When we started to order our five appetizers à la carte, our accommodating waiter warned us that the portions would be too large. Instead, he offered to combine smaller portions of each on a sampler platter -- which we accepted gratefully. Because of this maneuver, it was sized just right. We only missed two starters: a "quesadilla" of breaded steak, ham, and Swiss cheese, and mini fritas, Cuban-style sliders of dwarf burgers with fries stuffed in the bun.

Fricasé de pollo (chicken fricassee) was everybody's favorite entrée. It's a boneless leg-thigh piece stewed with tomato, capers, green olives, and potatoes, a moist mixture that tastes like home-cooking at its most savory, the sharp garnishes contrasting with the soothing potato. Pollo con ajo offers the same cut marinated in citrus juices and garlic, but the flesh emerged a bit dry.

Lechón is another excellent dish, although it violates every truth-in-labeling law. The word means "suckling pig," but not even pig farmers can afford to serve that delicacy very often -- if ever. In Cuban cuisine, and on Tazablanca's menu, it's come to mean marinated roast hind leg of pork. Instead, the restaurant actually uses a more luscious if less traditional cut, the shoulder butt, roasted bone-in and sliced into steaks before serving. It was delicious, with its crisped bits of fat along the edges and deep flavors from the citrusy mojo marinade and the sautéed diced-and-canned Anaheim peppers heaped on top. (No complaints about canned peppers: They're more digestible than green bells and taste closer to Latin America's mild chile varieties.)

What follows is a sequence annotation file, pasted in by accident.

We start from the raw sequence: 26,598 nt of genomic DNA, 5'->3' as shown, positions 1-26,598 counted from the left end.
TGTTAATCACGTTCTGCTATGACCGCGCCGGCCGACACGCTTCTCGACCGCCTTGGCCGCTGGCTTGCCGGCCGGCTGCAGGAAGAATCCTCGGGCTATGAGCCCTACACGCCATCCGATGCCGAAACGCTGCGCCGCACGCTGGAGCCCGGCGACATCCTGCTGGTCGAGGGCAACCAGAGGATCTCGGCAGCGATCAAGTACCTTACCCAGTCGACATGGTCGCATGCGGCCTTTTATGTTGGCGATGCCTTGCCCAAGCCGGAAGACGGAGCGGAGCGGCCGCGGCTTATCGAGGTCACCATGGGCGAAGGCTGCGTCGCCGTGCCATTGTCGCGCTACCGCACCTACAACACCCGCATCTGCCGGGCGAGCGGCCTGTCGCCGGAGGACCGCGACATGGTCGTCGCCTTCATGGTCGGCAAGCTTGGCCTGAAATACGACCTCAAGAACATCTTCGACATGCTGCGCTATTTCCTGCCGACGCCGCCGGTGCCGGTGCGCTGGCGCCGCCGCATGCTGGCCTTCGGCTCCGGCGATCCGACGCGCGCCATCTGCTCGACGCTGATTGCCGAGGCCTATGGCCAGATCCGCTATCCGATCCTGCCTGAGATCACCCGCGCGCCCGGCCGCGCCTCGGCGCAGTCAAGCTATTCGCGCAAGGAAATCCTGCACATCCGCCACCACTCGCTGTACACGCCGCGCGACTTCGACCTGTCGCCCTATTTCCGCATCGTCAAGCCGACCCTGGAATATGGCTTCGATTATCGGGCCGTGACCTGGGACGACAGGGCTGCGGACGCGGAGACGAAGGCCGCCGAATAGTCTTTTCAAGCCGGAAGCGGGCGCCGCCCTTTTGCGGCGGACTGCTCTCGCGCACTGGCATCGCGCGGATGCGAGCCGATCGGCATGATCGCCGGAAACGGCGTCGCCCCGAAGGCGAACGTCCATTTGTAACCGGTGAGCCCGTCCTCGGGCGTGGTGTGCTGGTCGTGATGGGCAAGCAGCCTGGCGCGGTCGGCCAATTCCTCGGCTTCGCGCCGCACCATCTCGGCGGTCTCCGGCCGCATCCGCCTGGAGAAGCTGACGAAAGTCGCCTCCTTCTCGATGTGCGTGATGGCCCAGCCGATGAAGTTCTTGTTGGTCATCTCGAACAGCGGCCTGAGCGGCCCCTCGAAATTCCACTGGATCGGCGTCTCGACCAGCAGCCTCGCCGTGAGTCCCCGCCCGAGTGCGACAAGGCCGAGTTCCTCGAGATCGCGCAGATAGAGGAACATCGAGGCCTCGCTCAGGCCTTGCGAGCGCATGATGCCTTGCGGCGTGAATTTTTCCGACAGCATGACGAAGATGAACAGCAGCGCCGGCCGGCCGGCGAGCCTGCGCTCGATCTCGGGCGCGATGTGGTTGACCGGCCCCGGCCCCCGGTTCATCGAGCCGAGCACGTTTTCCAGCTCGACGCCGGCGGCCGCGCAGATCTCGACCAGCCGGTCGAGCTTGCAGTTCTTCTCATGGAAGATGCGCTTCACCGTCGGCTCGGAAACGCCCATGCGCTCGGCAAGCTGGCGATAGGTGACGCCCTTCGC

Every night there's a "catch of the day" done "Santiago de Cuba" style, marinated in garlic -- lots of garlic -- plus orange and lime juices and parsley. That night, the fish was white bass from Baja, firm but mild and gently cooked, a neutral canvas to show off the vibrant seasonings.

Each entrée is preceded by a large salad of fresh young greens, cucumber, and tomato slices, with your choice of four dressings served on the side. Our favorite was a tequila-lime mixture with a touch of garlic. The smooth balsamic dressing was a close runner-up. Most entrées come with black beans and white rice, served in separate piles, but the fish were served with an African-influenced combination of both, congrio, along with sweet, seductive fried ripe plantains (plátanos maduros). The latter are also available as an appetizer or, topped with caramel and ice cream, as a dessert.

Next night, my partner and I split a "Cuban sandwich." These are lifesavers on those endless flights to the Caribbean: Miami International's lounge is full of sandwich shops selling the drippy wonders to substitute for the dread polystyrene boxes on the next leg of the trip. They consist of an inch-high array of garlicky Cuban roast pork, sliced deli ham, melted cheese, pickles, and a splash of dressing -- the pork's natural jus and its marinade -- on a wide baguette seared and compacted on a panini grill. The ones at the airport are deliciously messy, oozing right through their wrappings and into your purse. (Don't fly south without one!) Tazablanca's rendition was acceptable but disappointingly drip-free. (The owner later told me that some of the customers objected to the dressing, fearing that it was fatty, so his chef stopped serving it that way. In the future, he plans to give the customers a choice: drip or no-drip versions.) The sandwich came with terrific yuca fries. Yuca is a bland, starchy root, similar to taro, and Cubans usually serve it boiled and dressed with a touch of garlic oil. Here (in a commercial version made by Goya Foods), the roots are precooked, ground, and shaped into tubes rolled in cracker crumbs. These emerge from the deep fryer with delectably crisp exteriors and moist, gooey centers. They really take the "yuck" out of yuca.